Rule of law will prevail

What is happening? 

 This is the question everybody is asking given the recent turn of events in the country.  We have three prominent officials, a decorated officer of the Royal Body Guards, a drangpon and the senior most justice detained without bail on charges of conspiracy.  Even as their trial proceedings are about to begin, a Member of Parliament is under police custody.

The detailed charges are now in the public domain.  Even before that, the cause célèbre had caught the eyes of the international media that picked up, others were quick to link it to the “happiness” brand we are known for.  Bhutan is of interest to the international media because of our uniqueness. 

This is a case involving prominent officials.  But it has not brought the country into a crisis.  At home there is shock.  But there is also appreciation for the presence of the rule of law.

The proceedings of the case and the final verdict will tell us what actually transpired.  The prosecutor, Office of the Attorney General, has “prayed’ for stringent punishment.  If they are guilty of the charges, they will pay the price for their crime.  The rule of law must prevail. 

As law-abiding citizens, it is beyond the comprehension of many that such charges could be levelled in a country like ours.  Beyond our borders, there is interest in us because we are known to be a peaceful and a happy country.  Unlike many who think or portray, we are not threatened or in a state of anarchy.  What is clear is that there are checks and balances and systems in place to fix accountability.  And the on-going case proves that there is a wrong perception that people in power or authority can escape retribution if they have transgressed.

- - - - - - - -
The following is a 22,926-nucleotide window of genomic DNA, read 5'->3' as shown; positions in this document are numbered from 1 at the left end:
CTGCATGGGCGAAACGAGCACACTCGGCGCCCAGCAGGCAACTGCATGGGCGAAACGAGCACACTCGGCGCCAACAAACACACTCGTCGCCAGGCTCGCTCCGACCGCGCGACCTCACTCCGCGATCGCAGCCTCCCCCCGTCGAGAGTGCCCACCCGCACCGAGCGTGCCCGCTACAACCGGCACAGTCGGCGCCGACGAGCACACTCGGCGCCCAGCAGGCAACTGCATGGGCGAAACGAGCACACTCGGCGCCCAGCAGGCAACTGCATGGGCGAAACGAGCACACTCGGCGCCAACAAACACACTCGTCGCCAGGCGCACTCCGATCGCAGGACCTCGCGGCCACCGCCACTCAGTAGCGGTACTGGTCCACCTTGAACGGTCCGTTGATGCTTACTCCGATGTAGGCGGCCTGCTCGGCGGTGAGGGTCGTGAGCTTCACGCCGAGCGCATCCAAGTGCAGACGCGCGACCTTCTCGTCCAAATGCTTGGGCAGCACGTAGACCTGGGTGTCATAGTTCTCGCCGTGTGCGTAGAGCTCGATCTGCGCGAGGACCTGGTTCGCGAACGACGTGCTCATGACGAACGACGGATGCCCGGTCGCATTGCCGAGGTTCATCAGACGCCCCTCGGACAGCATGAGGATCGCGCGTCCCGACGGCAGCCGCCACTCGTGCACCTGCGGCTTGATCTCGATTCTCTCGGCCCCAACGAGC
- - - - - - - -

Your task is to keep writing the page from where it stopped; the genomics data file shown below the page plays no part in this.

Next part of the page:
What is happening, to answer curious observers, is that there are loopholes that, if not plugged, could expose us to manipulation or deceit.  

At the centre of the current “high profile” case is a woman, who duped senior most officials into believing her linkage to authorities.  What is also happening, perhaps, is that we are susceptible to people who name or link themselves to important people or institutions to get things done their way.

This is a serious problem.

Dropping names has become the norm.  If that is a problem, the bigger problem is that we do not verify such claims even if there are means to do it.

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